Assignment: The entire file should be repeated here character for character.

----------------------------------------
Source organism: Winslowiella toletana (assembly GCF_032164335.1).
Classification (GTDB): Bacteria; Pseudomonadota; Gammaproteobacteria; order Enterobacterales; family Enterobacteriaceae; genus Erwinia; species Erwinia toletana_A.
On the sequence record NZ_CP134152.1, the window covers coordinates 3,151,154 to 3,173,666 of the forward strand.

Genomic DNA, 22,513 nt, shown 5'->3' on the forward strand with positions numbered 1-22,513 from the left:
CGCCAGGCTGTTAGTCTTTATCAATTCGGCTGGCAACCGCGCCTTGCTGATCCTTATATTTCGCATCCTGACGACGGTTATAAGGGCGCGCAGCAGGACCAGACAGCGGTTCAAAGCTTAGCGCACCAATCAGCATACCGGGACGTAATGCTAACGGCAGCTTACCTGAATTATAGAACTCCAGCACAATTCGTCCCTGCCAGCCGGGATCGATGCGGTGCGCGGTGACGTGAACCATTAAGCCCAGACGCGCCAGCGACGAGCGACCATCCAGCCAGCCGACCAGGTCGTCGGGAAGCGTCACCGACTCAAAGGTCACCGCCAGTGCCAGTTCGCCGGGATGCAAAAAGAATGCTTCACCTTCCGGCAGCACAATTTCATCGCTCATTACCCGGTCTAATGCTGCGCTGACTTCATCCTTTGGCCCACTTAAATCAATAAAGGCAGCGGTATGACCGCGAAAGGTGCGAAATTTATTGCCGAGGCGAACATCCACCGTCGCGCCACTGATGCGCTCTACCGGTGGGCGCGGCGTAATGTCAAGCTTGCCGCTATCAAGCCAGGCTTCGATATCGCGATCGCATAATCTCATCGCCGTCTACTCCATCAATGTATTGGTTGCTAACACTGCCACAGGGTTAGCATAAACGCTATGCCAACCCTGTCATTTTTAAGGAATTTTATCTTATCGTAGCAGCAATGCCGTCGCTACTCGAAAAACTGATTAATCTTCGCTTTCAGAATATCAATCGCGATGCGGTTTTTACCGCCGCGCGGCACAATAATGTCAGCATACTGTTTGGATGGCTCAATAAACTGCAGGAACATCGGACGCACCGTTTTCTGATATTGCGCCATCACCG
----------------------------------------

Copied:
Source organism: Winslowiella toletana (assembly GCF_032164335.1).
Classification (GTDB): Bacteria; Pseudomonadota; Gammaproteobacteria; order Enterobacterales; family Enterobacteriaceae; genus Erwinia; species Erwinia toletana_A.
On the sequence record NZ_CP134152.1, the window covers coordinates 3,151,154 to 3,173,666 of the forward strand.

Genomic DNA, 22,513 nt, shown 5'->3' on the forward strand with positions numbered 1-22,513 from the left:
CGCCAGGCTGTTAGTCTTTATCAATTCGGCTGGCAACCGCGCCTTGCTGATCCTTATATTTCGCATCCTGACGACGGTTATAAGGGCGCGCAGCAGGACCAGACAGCGGTTCAAAGCTTAGCGCACCAATCAGCATACCGGGACGTAATGCTAACGGCAGCTTACCTGAATTATAGAACTCCAGCACAATTCGTCCCTGCCAGCCGGGATCGATGCGGTGCGCGGTGACGTGAACCATTAAGCCCAGACGCGCCAGCGACGAGCGACCATCCAGCCAGCCGACCAGGTCGTCGGGAAGCGTCACCGACTCAAAGGTCACCGCCAGTGCCAGTTCGCCGGGATGCAAAAAGAATGCTTCACCTTCCGGCAGCACAATTTCATCGCTCATTACCCGGTCTAATGCTGCGCTGACTTCATCCTTTGGCCCACTTAAATCAATAAAGGCAGCGGTATGACCGCGAAAGGTGCGAAATTTATTGCCGAGGCGAACATCCACCGTCGCGCCACTGATGCGCTCTACCGGTGGGCGCGGCGTAATGTCAAGCTTGCCGCTATCAAGCCAGGCTTCGATATCGCGATCGCATAATCTCATCGCCGTCTACTCCATCAATGTATTGGTTGCTAACACTGCCACAGGGTTAGCATAAACGCTATGCCAACCCTGTCATTTTTAAGGAATTTTATCTTATCGTAGCAGCAATGCCGTCGCTACTCGAAAAACTGATTAATCTTCGCTTTCAGAATATCAATCGCGATGCGGTTTTTACCGCCGCGCGGCACAATAATGTCAGCATACTGTTTGGATGGCTCAATAAACTGCAGGAACATCGGACGCACCGTTTTCTGATATTGCGCCATCACCG